That’s not to say there isn’t still plenty of carefully crafted and piquant detail in this set of songs. Witness how hip-hop jam “Hollywood,” for example, adds a Nine Inch Nails–ish synth volley midway through Snoop Dogg’s guest verse, or the fussy percussive patterns on “Lake Zurich,” including the heaviest use of cowbell this side of Professor Murder. But the sense of stagnant bloat is gone, partly the consequence of a comparative lack of guest features (Snoop’s is one of just three on the record), partly due to Albarn’s apparent go-it-my-own-way-and-quick ethos this time out, which, aside from eventuating in his singing on every track save “Lake Zurich,” an instrumental, finds him including song styles previously outside Gorillaz’ ambit. The album announces the new direction right from the get-go: Afropop-spiced love letter “Humility” cleaves to the kind of direct first-person plea (“I need you in the picture / That’s why I’m calling you”) hardly ever in evidence throughout the Gorillaz oeuvre, and both it and new-wave buzzsaw “Tranz” dispense with the eyeball-rattling bass and rhythmic boom-bap that are perhaps the lone through-lines uniting the band’s motley canon.
The languid hard thud of “Hollywood,” The Now Now’s third cut, returns the affair to terra cognita, what with the rapped verses and stolid, lightly slurred Albarn-sung hook (the official lyrics the band’s publicist sent along claim it’s “Hollywood is vagrant,” but I swear I hear “Hollywood is fragrant”). Even so, the track retains a certain uncluttered sheerness—trad Gorillaz through and through, just pared to a root essence. The same goes for much of what follows, which centers largely on a particular sweet spot not much seen since Gorillaz’ very first album: Call it the deep-space slow jam, roughly one part Sun Ra to three parts Daft Punk.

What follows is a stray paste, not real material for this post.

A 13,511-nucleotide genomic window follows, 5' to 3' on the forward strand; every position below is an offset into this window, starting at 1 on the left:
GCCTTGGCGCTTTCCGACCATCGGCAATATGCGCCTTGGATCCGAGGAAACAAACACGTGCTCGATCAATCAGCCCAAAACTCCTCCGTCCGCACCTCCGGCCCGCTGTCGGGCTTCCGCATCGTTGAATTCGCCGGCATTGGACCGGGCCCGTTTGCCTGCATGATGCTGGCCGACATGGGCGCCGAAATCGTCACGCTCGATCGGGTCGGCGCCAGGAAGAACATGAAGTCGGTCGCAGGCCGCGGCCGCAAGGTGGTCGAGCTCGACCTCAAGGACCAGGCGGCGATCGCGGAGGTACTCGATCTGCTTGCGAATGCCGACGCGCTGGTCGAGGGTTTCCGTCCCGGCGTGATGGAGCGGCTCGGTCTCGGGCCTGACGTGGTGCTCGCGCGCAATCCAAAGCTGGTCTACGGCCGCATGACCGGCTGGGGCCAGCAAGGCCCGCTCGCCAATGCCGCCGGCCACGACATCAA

The Now Now has a kind of creamy middle given over almost entirely to this kind of tune, and saved from sameness by the range of emotional nuance on offer—from the flailing attempt at self-pity avoidance that is “Kansas” (its endlessly repeated refrain: “I’m not gonna cry”) and the clenched-jaw resolve of stony “Sorcererz” to the old-age lament of the climactic “Magic City” (“I filled the canyons with my ego,” Albarn sings, in what definitely doesn’t sound like a boast) and the full-on synth-bass dread of “Fire Flies.” Beyond offering an abundance of satisfying material, the choice obeys a compositional maxim: that the more the songwriter ventures into the new with respect to one element, the more he ought to keep the others predictable, safe, tried and true. With this album, the evident product of a wildly fecund small interval in the life of good Mr. Albarn, a lot has changed, much of it fresh and exciting, some of it in ways that are bound to occasion questioning: Is the future of Gorillaz to be as collaborative as the albums of old, or as singularly focused and streamlined as The Now Now? In devising songs that scratch a familiar itch even as they signal a rupture with the past, Albarn’s likely made fans excited to contemplate the possibilities.